Duck Dynasty’s Star on Daughter With Cleft Lip: “Who Cares What She Looks Like, I Just Wanted Her to Live”

National   |   Liberty Pike   |   May 16, 2014   |   1:47PM   |   Washington, DC

That moment when you meet your baby for the very first time is magical but also a tiny bit of a breath-holding experience: Will they have all ten fingers and all ten toes? Which parent will they look like? Will they look beautiful? It is just part of human nature to have those thoughts somewhere deep in your mind as you approach the delivery of your baby. A checklist if you will.

jasemiarobertsonMissy and Jase Robertson of Duck Dynasty probably had a similar thought in their minds when they met their daughter Mia ten years ago. Except Mia wasn’t “perfect:” she had a cleft lip.

Jase thought to himself when he first saw his daughter: “This is going to be rough.” While we sit here in our armchairs and judge him for this, if we put ourselves in his place, we would probably have a very comparable reaction.

The thought that followed the initial surprised one was the tearjerker: “I thought, why am I so upset about what she’s going to look like? I just wanted her to live.” An expression of a father’s true love.

But it wasn’t just love driving him and his wife Missy in their overwhelming desire for Mia to live and conquer her diagnosis. It was also the memory of another child, a child that had tragically started developing in Missy’s fallopian tubes. Ectopic pregnancies almost never survive to full-term and, much of the time, are a serious threat to the mother’s life.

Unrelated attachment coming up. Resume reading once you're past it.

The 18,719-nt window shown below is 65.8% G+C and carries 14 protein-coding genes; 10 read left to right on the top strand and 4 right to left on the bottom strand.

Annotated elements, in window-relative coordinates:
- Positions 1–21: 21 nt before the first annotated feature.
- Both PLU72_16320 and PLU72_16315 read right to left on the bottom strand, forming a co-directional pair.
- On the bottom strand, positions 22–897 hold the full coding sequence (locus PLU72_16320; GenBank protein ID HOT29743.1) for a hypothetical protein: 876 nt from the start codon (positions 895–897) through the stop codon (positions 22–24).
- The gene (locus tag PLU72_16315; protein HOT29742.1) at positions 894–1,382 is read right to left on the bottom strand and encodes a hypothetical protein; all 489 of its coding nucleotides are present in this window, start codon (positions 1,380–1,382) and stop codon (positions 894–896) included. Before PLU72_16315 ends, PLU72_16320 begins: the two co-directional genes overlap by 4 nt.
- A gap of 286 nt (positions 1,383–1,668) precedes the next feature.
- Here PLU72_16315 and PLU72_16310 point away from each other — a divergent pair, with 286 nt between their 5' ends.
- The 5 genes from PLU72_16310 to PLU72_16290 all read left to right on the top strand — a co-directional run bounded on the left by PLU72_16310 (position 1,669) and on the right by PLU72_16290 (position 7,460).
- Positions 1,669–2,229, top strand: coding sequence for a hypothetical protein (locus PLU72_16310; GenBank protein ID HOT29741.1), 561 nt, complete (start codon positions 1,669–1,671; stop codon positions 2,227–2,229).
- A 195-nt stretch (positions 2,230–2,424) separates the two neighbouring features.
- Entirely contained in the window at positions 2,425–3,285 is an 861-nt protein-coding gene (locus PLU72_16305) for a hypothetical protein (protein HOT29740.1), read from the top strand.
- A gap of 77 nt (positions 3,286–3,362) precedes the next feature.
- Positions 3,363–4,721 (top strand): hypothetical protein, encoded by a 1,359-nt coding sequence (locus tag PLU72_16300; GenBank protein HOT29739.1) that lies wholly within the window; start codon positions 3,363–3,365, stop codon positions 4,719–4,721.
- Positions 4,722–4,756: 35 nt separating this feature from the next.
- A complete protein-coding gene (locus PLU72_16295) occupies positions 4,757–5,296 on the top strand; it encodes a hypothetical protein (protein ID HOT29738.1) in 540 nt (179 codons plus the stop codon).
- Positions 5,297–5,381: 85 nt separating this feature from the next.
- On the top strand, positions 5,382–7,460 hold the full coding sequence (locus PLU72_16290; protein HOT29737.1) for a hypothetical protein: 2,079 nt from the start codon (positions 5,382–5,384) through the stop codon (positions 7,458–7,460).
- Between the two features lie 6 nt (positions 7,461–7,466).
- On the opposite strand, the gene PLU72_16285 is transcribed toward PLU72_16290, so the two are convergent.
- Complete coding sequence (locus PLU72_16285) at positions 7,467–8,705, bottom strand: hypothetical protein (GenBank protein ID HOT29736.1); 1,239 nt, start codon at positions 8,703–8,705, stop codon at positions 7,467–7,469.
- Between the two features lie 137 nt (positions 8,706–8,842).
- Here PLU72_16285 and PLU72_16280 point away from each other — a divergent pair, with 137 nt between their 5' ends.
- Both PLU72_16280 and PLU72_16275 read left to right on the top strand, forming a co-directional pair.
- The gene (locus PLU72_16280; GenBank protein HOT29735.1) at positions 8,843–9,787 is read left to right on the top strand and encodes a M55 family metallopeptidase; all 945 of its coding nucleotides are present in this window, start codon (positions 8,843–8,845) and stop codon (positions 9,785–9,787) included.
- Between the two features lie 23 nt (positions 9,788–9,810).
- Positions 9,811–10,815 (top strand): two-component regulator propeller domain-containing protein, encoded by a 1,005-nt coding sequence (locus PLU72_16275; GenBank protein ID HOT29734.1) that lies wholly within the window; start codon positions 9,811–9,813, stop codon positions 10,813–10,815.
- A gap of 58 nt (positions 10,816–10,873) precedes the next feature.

“I’d heard of tubal pregnancies for years, but didn’t really understand the mental anguish of actually having to go in and have someone remove what could’ve been your child. It was extremely difficult, and there was a lot of pain and bleeding,” said Missy, describing her tragic, ectopic, third pregnancy. She worried that, being 30, her chances of getting pregnant again were slim. But three months and many prayers later, Mia, their miracle child, was conceived. When she was born with an imperfection, what mattered to her parents was that she was alive, not that she didn’t look like a Gerber baby.

Mia, who has undergone surgeries to correct her cleft lip, including one very recently, is a thriving 10-year old. “Life’s a gift,” said Jase to Closer Weekly, “As long as we’re living, we can get through anything.” Mia herself said, “Whenever I feel sad or have struggles, I know that God is bigger than all that.”



All life is precious, “perfect” or not. Even children with greater disabilities than Mia’s can teach us valuable lessons. Jase, on his Twitter, spoke of the lesson he has learned from his daughter: “When you get knocked down is the time to get back up and go again. Mia taught me that.”